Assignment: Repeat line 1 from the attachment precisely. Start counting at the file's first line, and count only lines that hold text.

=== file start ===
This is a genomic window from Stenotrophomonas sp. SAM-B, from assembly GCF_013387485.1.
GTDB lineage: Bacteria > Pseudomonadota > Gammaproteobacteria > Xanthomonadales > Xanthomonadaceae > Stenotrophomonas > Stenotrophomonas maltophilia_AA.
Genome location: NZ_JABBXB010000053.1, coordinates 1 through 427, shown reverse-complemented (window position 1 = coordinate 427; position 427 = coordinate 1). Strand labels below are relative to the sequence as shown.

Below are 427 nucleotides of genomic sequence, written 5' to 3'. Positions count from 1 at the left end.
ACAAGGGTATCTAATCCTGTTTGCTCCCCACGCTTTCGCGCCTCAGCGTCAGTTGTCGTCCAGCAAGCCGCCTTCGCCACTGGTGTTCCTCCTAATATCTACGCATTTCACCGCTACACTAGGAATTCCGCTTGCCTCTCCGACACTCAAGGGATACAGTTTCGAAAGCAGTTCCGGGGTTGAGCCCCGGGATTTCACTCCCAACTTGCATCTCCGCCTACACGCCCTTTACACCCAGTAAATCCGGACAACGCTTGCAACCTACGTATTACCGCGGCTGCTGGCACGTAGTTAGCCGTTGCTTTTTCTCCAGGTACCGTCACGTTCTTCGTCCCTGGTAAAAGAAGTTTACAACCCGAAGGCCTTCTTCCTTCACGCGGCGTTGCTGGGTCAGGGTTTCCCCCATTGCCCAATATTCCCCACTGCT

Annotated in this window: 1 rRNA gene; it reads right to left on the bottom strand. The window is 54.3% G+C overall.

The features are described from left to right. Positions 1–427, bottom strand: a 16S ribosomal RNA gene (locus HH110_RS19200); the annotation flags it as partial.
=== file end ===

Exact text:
This is a genomic window from Stenotrophomonas sp. SAM-B, from assembly GCF_013387485.1.